The police saying that farm murders are given priority is nothing more than lip service seeing as the Minister of Police, Fikile Mbalula, is of the opinion that what the police is currently doing to protect farmers is adequate, says Dr Pieter Groenewald, leader of the FF Plus.
According to Dr Groenewald, the Minister’s response to a written parliamentary question is not only disappointing, but also a step in the wrong direction for rural safety. (Please see the question and response below).
The Minister will not consider specialised units for rural protection and simply builds on the existing Rural Safety Strategy, which has various shortcomings, especially with regard to the practical application thereof. There are currently about twenty police stations in rural areas that don’t even meet die minimum requirements for sector policing.
Dr Groenewald does, however, add that it is encouraging that the Minister has undertaken to increase the capacity at rural police stations and that there are indeed some steps being taken to increase safety in these areas.
These steps include, amongst others, the identification of hotspots (places with a higher incidence of attacks), the analysis of incidents in order to determine the trends and modus operandi, increased patrols, visits to farm owners etc.
He says that farmers have been complaining that the police no longer visit farms, an issue that was also raised at a discussion of rural safety at Aardklop.
In response to Dr Groenewald’s first question regarding the steps that will be taken in light of the wave of farm murders during August 2017 in which six people were killed in 23 farm attacks, the Minister said that the numbers cannot be confirmed and that the incidents are currently in the process of being verified.
Dr Groenewald says that the fact that the police still cannot confirm how may farm attacks and murders took place in August this year is unacceptable and in itself it is an indication that the police and the government are not taking farm attacks seriously.
It also points to the possibility that the police simply do not have the capacity to quickly analyse crime information in order to get preventative measures in place.
“I have a follow-up question for the Minister: what exactly is meant with ‘increased capacity at police stations’? We need to know so that it can be monitored to see if they are keeping to their commitments.
“The rest simply sounds like a rehash of the existing measures that are certainly not adequate,” says Dr Groenewald.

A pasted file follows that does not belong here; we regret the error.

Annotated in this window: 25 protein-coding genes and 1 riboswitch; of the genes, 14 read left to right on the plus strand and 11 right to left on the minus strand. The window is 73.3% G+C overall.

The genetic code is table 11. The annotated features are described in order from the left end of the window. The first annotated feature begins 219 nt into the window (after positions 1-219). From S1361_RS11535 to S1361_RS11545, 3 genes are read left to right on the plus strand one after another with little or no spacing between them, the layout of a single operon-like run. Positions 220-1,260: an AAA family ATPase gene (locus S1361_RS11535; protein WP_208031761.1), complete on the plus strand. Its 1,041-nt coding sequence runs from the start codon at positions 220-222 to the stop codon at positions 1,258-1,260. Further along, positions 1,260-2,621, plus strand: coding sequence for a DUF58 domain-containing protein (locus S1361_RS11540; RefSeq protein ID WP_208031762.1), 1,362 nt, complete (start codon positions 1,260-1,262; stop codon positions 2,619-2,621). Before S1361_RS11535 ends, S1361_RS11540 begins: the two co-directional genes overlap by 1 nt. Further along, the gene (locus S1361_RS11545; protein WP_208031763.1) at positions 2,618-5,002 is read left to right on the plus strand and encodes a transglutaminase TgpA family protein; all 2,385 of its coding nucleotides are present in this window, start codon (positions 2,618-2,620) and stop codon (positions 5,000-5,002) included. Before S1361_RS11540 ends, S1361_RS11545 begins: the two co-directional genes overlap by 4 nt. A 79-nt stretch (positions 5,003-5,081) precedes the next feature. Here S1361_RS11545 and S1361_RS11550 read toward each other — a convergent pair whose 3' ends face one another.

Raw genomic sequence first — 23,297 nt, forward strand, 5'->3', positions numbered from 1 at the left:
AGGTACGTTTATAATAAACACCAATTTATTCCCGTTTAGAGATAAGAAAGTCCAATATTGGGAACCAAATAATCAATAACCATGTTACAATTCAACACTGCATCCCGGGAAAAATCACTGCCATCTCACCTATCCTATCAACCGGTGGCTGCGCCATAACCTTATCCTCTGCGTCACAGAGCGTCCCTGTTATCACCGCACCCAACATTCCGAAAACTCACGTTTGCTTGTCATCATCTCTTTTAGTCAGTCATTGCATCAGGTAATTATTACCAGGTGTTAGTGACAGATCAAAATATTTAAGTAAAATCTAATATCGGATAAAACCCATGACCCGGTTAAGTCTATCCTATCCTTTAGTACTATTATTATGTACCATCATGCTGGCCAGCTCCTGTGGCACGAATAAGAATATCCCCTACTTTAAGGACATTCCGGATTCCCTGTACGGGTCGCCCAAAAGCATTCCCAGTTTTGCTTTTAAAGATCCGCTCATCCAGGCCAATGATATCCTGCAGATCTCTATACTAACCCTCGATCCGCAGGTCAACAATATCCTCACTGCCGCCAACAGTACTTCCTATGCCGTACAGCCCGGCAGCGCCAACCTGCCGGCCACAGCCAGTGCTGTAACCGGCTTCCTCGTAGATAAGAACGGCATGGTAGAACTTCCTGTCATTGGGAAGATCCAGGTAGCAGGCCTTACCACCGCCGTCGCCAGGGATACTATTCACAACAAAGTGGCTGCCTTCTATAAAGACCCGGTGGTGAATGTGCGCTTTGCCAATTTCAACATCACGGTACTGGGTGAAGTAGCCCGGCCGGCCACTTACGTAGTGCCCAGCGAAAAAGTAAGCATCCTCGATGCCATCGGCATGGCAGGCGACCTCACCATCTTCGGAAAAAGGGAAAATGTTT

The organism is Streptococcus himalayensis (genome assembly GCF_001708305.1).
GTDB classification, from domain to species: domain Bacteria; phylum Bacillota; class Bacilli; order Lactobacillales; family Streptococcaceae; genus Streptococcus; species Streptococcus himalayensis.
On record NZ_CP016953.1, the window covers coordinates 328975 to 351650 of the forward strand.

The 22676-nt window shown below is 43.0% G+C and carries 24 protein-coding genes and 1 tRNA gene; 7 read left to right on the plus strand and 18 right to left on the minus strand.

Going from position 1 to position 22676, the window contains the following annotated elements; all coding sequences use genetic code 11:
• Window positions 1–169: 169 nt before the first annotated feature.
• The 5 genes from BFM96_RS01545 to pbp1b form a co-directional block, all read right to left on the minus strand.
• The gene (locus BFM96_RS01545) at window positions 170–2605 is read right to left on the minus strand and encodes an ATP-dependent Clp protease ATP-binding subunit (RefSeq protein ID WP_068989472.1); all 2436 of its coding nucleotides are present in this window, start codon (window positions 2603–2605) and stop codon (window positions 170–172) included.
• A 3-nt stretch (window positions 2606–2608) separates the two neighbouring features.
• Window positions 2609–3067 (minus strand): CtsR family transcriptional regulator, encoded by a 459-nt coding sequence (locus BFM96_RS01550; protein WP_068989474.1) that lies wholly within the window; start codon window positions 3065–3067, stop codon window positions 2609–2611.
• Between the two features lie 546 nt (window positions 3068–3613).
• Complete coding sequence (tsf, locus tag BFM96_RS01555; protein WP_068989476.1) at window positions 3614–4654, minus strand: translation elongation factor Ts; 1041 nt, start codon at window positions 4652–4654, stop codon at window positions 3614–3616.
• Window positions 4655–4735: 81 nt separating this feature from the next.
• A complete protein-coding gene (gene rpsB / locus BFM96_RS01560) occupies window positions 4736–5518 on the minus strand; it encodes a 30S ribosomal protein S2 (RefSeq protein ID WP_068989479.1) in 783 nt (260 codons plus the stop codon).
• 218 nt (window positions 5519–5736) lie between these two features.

Contact details: 083 627 4397 / 065 801 7216
MINISTRY OF POLICE
REPUBLIC OF SOUTH AFRICA
Private Bag X463 PRETORIA 0001, Telephone (012) 393 2800, Fax (012) 393 2819/20, Private Bag X9080 CAPE TOWN 8000,
Tel (021) 467 7021, Fax (021) 467 7033
FOR WRITTEN REPLY
DATE OF PUBLICATION IN INTERNAL QUESTION PAPER: 1 SEPTEMBER 2017
(INTERNAL QUESTION PAPER NO 31-2017)
2606. Dr P J Groenewald (VF Plus) ask the Minister of Police:
(1) In light of the wave of farm murders in August 2017 during which six people were killed in 23 farm attacks, (a) what steps he is taking to improve and intensify safety in rural areas and (b) whether priority are given to farm murders as undertaken by the previous acting National Commissioner of Police, Lt-Genl Khomotso Phahlane; if not, why not;
(2) whether, in light of the fact that food security is a priority of Government and is being threatened by farm attacks and murders, is he prepared to establish spesialist units for farm attacks and murders; if not, why not;
(3) whether he will make a statement about the matter? NW2911A
(1) The number of incidents on farms and small holdings for August 2017, cannot be confrimed, as it is currently undergoing a verification process according to the definition for incidents of farms and small holdings.
(1)(a) To increase capacity at rural police stations in order to ensure equitable policing services to the rural communities. The following policing actions are taken to address safety in rural areas:
hot spots were identified where incidents occur;
analysis of incidents in order to determine the trends and modus operandi;
operations to prevent crime conducted in hot spots;
increase patrols in hot spots
visit farm owners;
simulation exercises to test the reaction capacity to incident specifically on farms;
Priority Committee meetings for Rural Safety on all levels are conducted;
capacity building sessions with Rural Safety Coordinators on all levels; and
compliance inspections at rural police stations.
(1)(b) Priority continues to be provided to murders that occur on farms. Murders on farms are addressed within the Rural Safety Strategy, which is still in place and is implemented at rural and rural/urban police stations. The status of the implementation of the Rural Safety Strategy is an indicator in Programme 2: Visible Policing, in the Annual Performance Plan (APP) of the South African Police Service, for the current financial year (2017/2018).
(2) Rural Safety, which includes food security, is a priority to the South African Police Service. There is no plan in place to establish specialised units, which will only address incidents and murders on farms. The plan is to increase the capacity of rural police stations, to ensure that they can provide equitable police services to all citizens, within rural communities and this includes people staying and working on farms.
(3) A statement concerning the capacity building at rural police stations, will be made when the planning is completed and a plan with an allocated budget is in place.